To uniquely identify a database page, SQL Server 2000 and 7.0 need a file_id and page_id, so each page in the output has both of these values. The output in Figure 3 shows eight pages allocated individually and almost consecutively. The only missing page is 92, the IAM page, which DBCC EXTENTINFO doesn't show. The fourth column, ext_size, shows that these pages come from mixed extents. Because extents comprise eight pages, the first page of each extent always has a page number that's a multiple of 8. If you look at the page numbers for the eight individually allocated pages, you can determine that they came from two different extents. Pages 91, 93, 94, and 95 came from the extent that started on page 88, and pages 96, 97, 98, and 99 came from the extent that started on page 96.
Only the last row has an ext_size value of 8, which means that SQL Server allocated a uniform extent, but the pg_alloc column tells you that SQL Server has used only one page of that extent. If you insert one more row into this table and run DBCC EXTENTINFO again, you'll see the same nine rows of output, but the ninth row will show a pg_alloc value of 2. In this example, the uniform extent starts at page 120. You usually refer to extents by the page number of their first page, so the next contiguous extent in this database would be extent 128.
In a busy system, you'll rarely see so many pages from a mixed extent allocated to the same table because many processes frequently need single-page allocations for different tables. To see mixed extents sharing pages across multiple tables, run the code that Listing 3 shows. This script builds two tables similar to the largerow table and alternates inserting a row into each one. In the DBCC EXTENTINFO output for these tables, the page numbers alternate. On my system, one table uses pages 80, 82, 84, and 86 (and four other pages), and the other uses pages 81, 83, 85, and 87 (and four other pages). Together, they use all the individual pages from extent 80.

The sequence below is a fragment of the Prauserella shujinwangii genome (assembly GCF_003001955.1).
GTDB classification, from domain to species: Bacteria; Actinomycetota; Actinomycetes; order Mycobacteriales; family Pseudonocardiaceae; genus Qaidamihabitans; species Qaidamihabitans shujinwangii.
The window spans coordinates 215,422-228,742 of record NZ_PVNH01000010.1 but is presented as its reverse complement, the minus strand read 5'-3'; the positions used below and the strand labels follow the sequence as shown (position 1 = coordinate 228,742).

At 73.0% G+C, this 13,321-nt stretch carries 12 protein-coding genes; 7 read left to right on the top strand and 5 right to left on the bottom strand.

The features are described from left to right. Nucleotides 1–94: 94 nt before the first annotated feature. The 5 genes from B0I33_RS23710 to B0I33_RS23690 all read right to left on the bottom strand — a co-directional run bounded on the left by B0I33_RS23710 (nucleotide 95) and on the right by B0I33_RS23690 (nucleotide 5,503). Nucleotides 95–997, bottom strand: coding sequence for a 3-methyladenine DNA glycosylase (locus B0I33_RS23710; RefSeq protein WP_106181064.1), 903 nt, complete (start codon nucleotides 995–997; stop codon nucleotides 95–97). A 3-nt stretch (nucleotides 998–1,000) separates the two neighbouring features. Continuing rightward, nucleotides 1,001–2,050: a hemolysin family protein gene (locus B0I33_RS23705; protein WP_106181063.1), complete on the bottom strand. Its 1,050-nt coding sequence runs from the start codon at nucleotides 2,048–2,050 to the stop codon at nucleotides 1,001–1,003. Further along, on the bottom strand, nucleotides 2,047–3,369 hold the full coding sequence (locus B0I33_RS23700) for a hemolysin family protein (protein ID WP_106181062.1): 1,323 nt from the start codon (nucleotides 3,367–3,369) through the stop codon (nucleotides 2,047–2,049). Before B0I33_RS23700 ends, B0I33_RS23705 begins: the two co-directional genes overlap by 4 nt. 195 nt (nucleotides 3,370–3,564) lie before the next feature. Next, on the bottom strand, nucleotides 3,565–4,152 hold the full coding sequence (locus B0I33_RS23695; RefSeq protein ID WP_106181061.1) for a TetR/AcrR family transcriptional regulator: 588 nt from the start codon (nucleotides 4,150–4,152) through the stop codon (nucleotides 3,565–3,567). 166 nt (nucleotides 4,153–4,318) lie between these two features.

SQL Server 2000 allocates the first eight pages of a new table or index from mixed extents to avoid wasting space if you have many small tables. If SQL Server allocated a uniform eight-page extent to each of hundreds of small tables that used only part of one page, you'd have seven completely unused—and unusable—pages for each of those tables. To avoid this waste, SQL Server starts by giving tables one page at a time; then, after allocating eight pages, SQL Server realizes that this table might need a lot of space and starts allocating whole extents.
If SQL Server knows up front that it will need to allocate at least eight pages (as when you're rebuilding an index), it allocates only uniform extents to the table or index. For example, when you build a clustered index on a table, SQL Server allocates as much new space as already exists for the entire table. Because it has to read the whole table to build the index, it knows how many pages are in the table, so if the table already has more than eight pages, it allocates only uniform extents for the table. You can see this behavior by running the following commands:
DBCC EXTENTINFO(tempdb, largerow, -1)
The output should show two rows, representing two uniform extents. The ext_size should be 8 for each row. The first row will have a pg_alloc value of 8, and the second will have a pg_alloc value of 2.
Good News and Bad News
SQL Server's space-management algorithm tries to find a balance between efficient space allocation and avoiding wasted space. Usually, the algorithm works very well. However, in some cases, the overhead of managing the single-page allocations from mixed extents can be too resource-intensive. In my next column, I'll show you how to determine whether your system is experiencing this behavior and give you several suggestions for solving the problem.